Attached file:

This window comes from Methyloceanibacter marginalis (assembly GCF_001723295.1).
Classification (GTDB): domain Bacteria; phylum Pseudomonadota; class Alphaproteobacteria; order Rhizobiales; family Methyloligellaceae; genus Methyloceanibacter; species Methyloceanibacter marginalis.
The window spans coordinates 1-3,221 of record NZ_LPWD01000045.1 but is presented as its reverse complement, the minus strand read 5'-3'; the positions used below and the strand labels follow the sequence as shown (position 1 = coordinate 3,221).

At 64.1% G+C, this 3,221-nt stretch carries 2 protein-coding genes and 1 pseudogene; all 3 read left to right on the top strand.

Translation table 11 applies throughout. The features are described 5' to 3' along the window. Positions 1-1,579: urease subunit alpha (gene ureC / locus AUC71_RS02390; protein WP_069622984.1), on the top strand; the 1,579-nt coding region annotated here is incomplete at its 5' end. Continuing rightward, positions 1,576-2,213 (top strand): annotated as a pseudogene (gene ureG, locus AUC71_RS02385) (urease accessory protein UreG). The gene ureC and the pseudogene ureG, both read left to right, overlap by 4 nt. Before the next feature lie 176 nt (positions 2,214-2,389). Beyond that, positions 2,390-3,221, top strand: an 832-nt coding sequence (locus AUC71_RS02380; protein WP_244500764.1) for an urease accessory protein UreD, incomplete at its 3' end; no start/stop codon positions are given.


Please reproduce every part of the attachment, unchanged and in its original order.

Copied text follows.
This window comes from Methyloceanibacter marginalis (assembly GCF_001723295.1).
Classification (GTDB): domain Bacteria; phylum Pseudomonadota; class Alphaproteobacteria; order Rhizobiales; family Methyloligellaceae; genus Methyloceanibacter; species Methyloceanibacter marginalis.
The window spans coordinates 1-3,221 of record NZ_LPWD01000045.1 but is presented as its reverse complement, the minus strand read 5'-3'; the positions used below and the strand labels follow the sequence as shown (position 1 = coordinate 3,221).

At 64.1% G+C, this 3,221-nt stretch carries 2 protein-coding genes and 1 pseudogene; all 3 read left to right on the top strand.

Translation table 11 applies throughout. The features are described 5' to 3' along the window. Positions 1-1,579: urease subunit alpha (gene ureC / locus AUC71_RS02390; protein WP_069622984.1), on the top strand; the 1,579-nt coding region annotated here is incomplete at its 5' end. Continuing rightward, positions 1,576-2,213 (top strand): annotated as a pseudogene (gene ureG, locus AUC71_RS02385) (urease accessory protein UreG). The gene ureC and the pseudogene ureG, both read left to right, overlap by 4 nt. Before the next feature lie 176 nt (positions 2,214-2,389). Beyond that, positions 2,390-3,221, top strand: an 832-nt coding sequence (locus AUC71_RS02380; protein WP_244500764.1) for an urease accessory protein UreD, incomplete at its 3' end; no start/stop codon positions are given.